PORTLAND, Maine -- Extending marriage rights to same-sex couples offers significant economic benefits to Maine businesses and the state of Maine, according to a new report issued today by the Williams Institute School of Law at the University of California Los Angeles (UCLA).
The report clearly demonstrates that in addition to the legal and emotional protections that marriage provides for families, the state of Maine itself could realize as much as $60 million in economic gains in the three years following enactment of marriage equality. The report also estimates that as many as 1,000 new jobs could be created from this increased economic activity. The report also calculates that the direct spending on weddings and tourism will generate $3.1 million in local and state tax revenues. In addition, the weddings of both in-state and out-of-state couples will generate $539,193 in marriage license fees.
"All loving, committed couples in Maine need and deserve the rights and protections of civil marriage," says Betsy Smith, Executive Director of EqualityMaine, the state's major GLBT advocacy organization. "At the same time, it's important to take note of the economic benefits that can flow to Maine businesses and the state by ending discrimination against gay and lesbian families."
The Williams Institute report shows that ending marriage discrimination would increase spending in Maine for the wedding industry, and also would increase tourism. Maine is an appealing tourism destination, and in addition to Maine couples holding weddings here, Maine would attract couples from other states, like New York, to come here for their weddings.
"In these difficult economic times, Maine families are suffering," says Shenna Bellows, Executive Director of the Maine Civil Liberties Union. "This report shows that when we end discrimination against gay and lesbian couples, we will also help get Maine's economy working again."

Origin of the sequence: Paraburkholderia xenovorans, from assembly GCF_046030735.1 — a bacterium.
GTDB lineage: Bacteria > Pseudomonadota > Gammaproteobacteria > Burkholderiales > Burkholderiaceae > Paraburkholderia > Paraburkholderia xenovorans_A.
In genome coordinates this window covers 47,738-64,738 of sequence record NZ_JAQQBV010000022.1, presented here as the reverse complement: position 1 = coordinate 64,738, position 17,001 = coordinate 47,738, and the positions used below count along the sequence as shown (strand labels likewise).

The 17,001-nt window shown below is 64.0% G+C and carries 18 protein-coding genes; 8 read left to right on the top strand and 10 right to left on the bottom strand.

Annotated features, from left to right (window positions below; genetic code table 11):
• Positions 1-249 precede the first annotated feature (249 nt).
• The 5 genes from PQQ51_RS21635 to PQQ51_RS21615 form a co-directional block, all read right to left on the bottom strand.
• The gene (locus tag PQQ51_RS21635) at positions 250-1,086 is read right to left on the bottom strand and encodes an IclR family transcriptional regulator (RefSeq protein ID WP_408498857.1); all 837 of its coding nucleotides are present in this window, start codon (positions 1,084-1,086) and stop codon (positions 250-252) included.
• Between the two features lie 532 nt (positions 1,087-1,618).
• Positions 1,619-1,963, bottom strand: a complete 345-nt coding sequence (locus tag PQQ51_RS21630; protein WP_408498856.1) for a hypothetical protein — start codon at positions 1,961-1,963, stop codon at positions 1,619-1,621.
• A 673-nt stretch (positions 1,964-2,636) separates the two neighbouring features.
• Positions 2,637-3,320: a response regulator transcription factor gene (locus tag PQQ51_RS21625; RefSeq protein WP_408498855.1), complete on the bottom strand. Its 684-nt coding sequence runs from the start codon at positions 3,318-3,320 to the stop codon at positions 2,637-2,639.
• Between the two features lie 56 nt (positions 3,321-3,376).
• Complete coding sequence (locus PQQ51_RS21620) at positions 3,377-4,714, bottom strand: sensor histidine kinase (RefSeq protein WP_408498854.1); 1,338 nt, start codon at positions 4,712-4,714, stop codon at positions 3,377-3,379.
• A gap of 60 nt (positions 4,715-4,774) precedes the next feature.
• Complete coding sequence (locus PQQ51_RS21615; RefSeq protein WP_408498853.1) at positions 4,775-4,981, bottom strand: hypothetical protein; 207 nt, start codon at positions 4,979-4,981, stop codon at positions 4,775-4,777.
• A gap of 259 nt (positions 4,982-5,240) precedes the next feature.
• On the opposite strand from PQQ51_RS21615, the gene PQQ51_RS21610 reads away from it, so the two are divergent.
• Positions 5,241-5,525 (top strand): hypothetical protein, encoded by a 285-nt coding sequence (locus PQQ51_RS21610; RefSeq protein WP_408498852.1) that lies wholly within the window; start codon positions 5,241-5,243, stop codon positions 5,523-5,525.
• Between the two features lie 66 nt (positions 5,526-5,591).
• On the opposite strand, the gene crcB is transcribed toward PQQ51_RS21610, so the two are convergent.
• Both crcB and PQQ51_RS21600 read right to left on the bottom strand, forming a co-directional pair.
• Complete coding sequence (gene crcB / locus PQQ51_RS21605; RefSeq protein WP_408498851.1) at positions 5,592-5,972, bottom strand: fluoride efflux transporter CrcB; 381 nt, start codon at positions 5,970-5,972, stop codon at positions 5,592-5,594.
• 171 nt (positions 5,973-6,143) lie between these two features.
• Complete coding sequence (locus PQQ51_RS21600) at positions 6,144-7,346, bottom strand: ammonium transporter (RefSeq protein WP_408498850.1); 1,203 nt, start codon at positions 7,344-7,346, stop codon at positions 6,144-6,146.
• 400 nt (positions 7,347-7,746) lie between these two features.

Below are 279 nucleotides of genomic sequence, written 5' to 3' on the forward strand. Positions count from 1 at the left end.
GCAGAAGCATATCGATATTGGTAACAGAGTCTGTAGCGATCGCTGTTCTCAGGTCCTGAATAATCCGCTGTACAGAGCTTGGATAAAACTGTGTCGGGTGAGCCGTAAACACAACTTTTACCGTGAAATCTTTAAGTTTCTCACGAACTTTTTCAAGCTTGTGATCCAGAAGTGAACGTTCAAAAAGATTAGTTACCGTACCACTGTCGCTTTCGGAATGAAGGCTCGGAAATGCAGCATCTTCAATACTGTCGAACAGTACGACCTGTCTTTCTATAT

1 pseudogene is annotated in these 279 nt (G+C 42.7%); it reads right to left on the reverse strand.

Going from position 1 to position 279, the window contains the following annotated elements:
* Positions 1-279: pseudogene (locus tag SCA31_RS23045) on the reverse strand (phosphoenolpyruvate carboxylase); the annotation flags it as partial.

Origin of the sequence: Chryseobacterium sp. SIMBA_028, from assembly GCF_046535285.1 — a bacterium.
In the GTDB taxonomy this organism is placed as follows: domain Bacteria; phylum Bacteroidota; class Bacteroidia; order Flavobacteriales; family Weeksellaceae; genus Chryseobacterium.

Massachusetts, which ended marriage discrimination against same-sex couples five years ago, has seen these economic benefits. Lee Swislow, Executive Director of Gay & Lesbian Advocates & Defenders, the Massachusetts-based legal organization that won marriage equality in Massachusetts and Connecticut, has seen proof of this.
"Massachusetts had more than 9,000 couples marry in the first three years of including same-sex couples in the state's civil marriage laws," says Swislow. "Not only do we have a lot of happy families who feel more secure because they are able to legally marry, we also have a flourishing wedding industry that brings money to businesses throughout the state."
The Williams Institute bases its research on the number of self-identified gay and lesbian couples under the U.S. Census Bureau's American Community Survey for Maine—4,644. This estimate is considered conservative in light of U.S. Census estimates that there are 52,801 gay and lesbian individuals living in Maine. The Williams Institute estimates are also conservative in their estimates of average wedding and tourism costs--$3,143 for out-of-state couples and a wedding cost of $4,641 for in-state couples. The numbers do not include tourism costs associated with family and friends of the couples.
"In the end, it is clear that extending civil marriage to same sex couples is not only the right thing to do, but offers many advantages to individuals, businesses and the state as a whole," Smith concludes.
Click here to read the full report.
Read the Opposing Views debate, Should Same-Sex Marriage be Legal?